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THE HOFFMAN BUILDING | Thomas, West Virginia

The Hoffman Building is a three story mixed-use building on Front Street in Thomas, WV that we purchased in 2015.  Built in 1893, this mixed-used building once housed Dr. O.H. Hoffman’s pharmacy and birthing center. Over time, this building also contained the Masonic Lodge, Jack Evans’ beauty shop and Curry’s Drugstore.

Abandoned for decades, we are bringing this building back to life one unit at a time.  Once complete, this building will contain (4) apartments and artist studio spaces on the second and third floors and retail space(s) on the street level. Our building currently houses (2) female owned small business  Nellie Rose Textiles and Tiny Llama Art Supply.

UP FRONT & DOWNTIME STUDIOS | Thomas, West Virginia

We began our work on the Hoffman building by remodeling a birthing center and doctors office to become two living units.  Prior to our work, these spaces had suffered from 50 years of abandonment.  No power, plumbing, windows or stair access were present.  After eight months of exhaustive restorative work, we have two lovely spaces that we currently share with traveling guests to help fund our continued restoration efforts.  Click on the links to view the spaces:  Up Front Studio and Downtime Studio

OFF-GRID ADOBE DOME | Terlingua, Texas

The Dome is a shining example of housing exploration. We coin it as an off-grid, earth-built (adobe) geodesic dome, but it was a study in so many more practices; including technology.  The most fascinating foundation to this structure is that it is the result of a five-piece reusable mold made from quarter-inch rebar.  This mold can be used over and over to create the base ferrocement shell. From there, the finish out is up to the user. For the Chihauhauh desert, it made sense to incorporate as much thermal mass as possible to stabilize temperature swings — so for budget and access reasons, we opted for the adobe soil right out our front door.

Today the Dome serves as our Texas homebase.  It generates all its power, collects its own water and every component within the dome is voice activated via high speed networks.  It will forever be our curious pilot and confirmation that earth materials can play a valuable role in modern day housing. Like our Hoffman Building units, the Dome is shared with traveling guests when we are in Houston or the Northeast.  To view this home share listing, click here.


Remodeling a vintage Airstream was an itch we had to scratch and a chance to reside in a pseudo space ship. It was also an opportunity to explore a new format of small footprint housing and examine rapidly renewable composite materials.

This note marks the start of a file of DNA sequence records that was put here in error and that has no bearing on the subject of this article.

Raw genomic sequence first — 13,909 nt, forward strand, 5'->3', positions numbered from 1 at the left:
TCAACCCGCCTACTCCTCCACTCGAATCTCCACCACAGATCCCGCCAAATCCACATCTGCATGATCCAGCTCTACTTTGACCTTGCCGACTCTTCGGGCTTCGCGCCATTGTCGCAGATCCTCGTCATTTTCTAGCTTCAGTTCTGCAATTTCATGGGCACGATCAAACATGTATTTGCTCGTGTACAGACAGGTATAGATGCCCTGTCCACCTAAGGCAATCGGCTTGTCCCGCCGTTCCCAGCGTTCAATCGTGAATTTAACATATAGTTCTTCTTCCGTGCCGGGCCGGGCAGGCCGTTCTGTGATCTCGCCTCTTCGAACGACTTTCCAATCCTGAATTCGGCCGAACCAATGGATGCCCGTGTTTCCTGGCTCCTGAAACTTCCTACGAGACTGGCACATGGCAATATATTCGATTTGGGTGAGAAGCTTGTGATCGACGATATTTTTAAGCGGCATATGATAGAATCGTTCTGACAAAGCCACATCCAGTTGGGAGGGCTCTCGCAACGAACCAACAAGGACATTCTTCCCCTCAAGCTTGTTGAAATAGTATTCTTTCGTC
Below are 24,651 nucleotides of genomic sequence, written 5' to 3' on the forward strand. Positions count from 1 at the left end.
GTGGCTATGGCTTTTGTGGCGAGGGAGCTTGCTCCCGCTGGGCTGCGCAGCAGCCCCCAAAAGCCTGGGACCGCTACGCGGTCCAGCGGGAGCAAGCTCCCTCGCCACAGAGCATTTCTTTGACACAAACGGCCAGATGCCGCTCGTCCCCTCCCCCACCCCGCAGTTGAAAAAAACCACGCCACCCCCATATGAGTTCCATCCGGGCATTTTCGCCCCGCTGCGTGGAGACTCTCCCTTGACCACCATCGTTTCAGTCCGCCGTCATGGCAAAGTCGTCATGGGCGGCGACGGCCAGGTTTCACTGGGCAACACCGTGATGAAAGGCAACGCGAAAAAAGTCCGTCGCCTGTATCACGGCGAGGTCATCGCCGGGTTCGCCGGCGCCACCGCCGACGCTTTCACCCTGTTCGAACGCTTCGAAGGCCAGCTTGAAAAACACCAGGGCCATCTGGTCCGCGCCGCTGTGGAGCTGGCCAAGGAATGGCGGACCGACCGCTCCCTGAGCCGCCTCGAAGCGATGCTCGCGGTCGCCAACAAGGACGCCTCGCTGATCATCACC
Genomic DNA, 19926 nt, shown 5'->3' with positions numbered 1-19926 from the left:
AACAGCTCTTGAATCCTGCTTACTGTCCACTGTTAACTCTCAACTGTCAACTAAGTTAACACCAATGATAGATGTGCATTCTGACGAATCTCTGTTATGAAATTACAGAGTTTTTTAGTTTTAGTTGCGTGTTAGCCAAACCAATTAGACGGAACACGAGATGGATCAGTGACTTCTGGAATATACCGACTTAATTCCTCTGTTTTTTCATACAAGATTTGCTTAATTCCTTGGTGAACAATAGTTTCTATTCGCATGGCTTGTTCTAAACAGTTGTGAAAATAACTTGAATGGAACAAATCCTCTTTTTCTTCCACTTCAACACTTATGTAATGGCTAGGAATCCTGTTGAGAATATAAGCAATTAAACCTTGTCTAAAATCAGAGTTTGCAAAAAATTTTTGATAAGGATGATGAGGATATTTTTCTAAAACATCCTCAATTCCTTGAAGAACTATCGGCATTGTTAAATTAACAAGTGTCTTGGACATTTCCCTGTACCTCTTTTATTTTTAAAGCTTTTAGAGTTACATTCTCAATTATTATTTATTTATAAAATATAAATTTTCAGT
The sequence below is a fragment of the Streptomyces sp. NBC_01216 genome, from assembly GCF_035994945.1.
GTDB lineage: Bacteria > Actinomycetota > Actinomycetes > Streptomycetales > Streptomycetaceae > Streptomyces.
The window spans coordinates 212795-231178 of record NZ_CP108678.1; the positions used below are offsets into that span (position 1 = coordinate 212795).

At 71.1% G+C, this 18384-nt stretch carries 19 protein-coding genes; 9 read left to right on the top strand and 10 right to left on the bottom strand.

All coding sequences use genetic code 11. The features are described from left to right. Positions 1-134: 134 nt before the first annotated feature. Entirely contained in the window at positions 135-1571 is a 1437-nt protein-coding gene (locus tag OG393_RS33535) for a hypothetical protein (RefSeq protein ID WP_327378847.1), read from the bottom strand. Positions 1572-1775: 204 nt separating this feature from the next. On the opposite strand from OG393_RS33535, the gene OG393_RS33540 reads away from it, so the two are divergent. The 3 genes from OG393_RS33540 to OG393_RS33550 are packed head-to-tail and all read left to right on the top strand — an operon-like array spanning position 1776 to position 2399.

After a complete overall, this 29-foot 1973 Airstream Land Yacht is a fully functioning solar powered modernized guest house parked near Big Bend National Park or docked in downtown, Houston. When not occupied by friends and family, this unit is shared with travelers.  Click here for the travel listing.

THE QUITMAN HOUSE | Houston, Texas

Located in Near Northside, a historic labor community with close proximity to downtown Houston, this modest one-bedroom 1933 cottage has been lifted into modern times with an open format living space, a tucked den-like bedroom, and an open-air office.  Despite the small footprint of properties in this district, we were able to carve out walk-around edible tree garden, a private bedroom patio, two parking spaces and a parking pad and sliver of patio for our vintage airstream. 

FRONT STREET GROCERS | Thomas, West Virginia

Recognizing the important role that a local food hub plays in community, Supply & Labor developed the concept, built a custom space and launched a neighborhood grocery and kitchen called Front Street Grocers. The grocery opened in September 2016 but has since closed.

Front Street Grocers was located on the ground floor of the Hoffman Building and was adjacent to Bake Alley; a 5.5 foot wide alley that was closed in and connected to the main commercial space.  The alley housed a small eating area and wood-fired earth oven.This was an exciting remodel. Click here for a gallery of our work.


Who said small, can’t be big? What made the rebirth of this 480 sqft cottage on a small lot in the North Hyde Park/North Loop neighborhood special is not just the house design, but the extensive vegetable gardens. Affordability resulted through lot sharing with a neighbor and the establishment of a cooperative condo effort.  From a boring lawn with water thirsty grass to over 1500 sqft of vegetable guilds tucked around 23 fruit trees, a flock of 10 hens, and two rabbits, this micro city lot conversion became a beautiful urban homestead through the resourcefulness of using salvaged lumber and craigslist finds.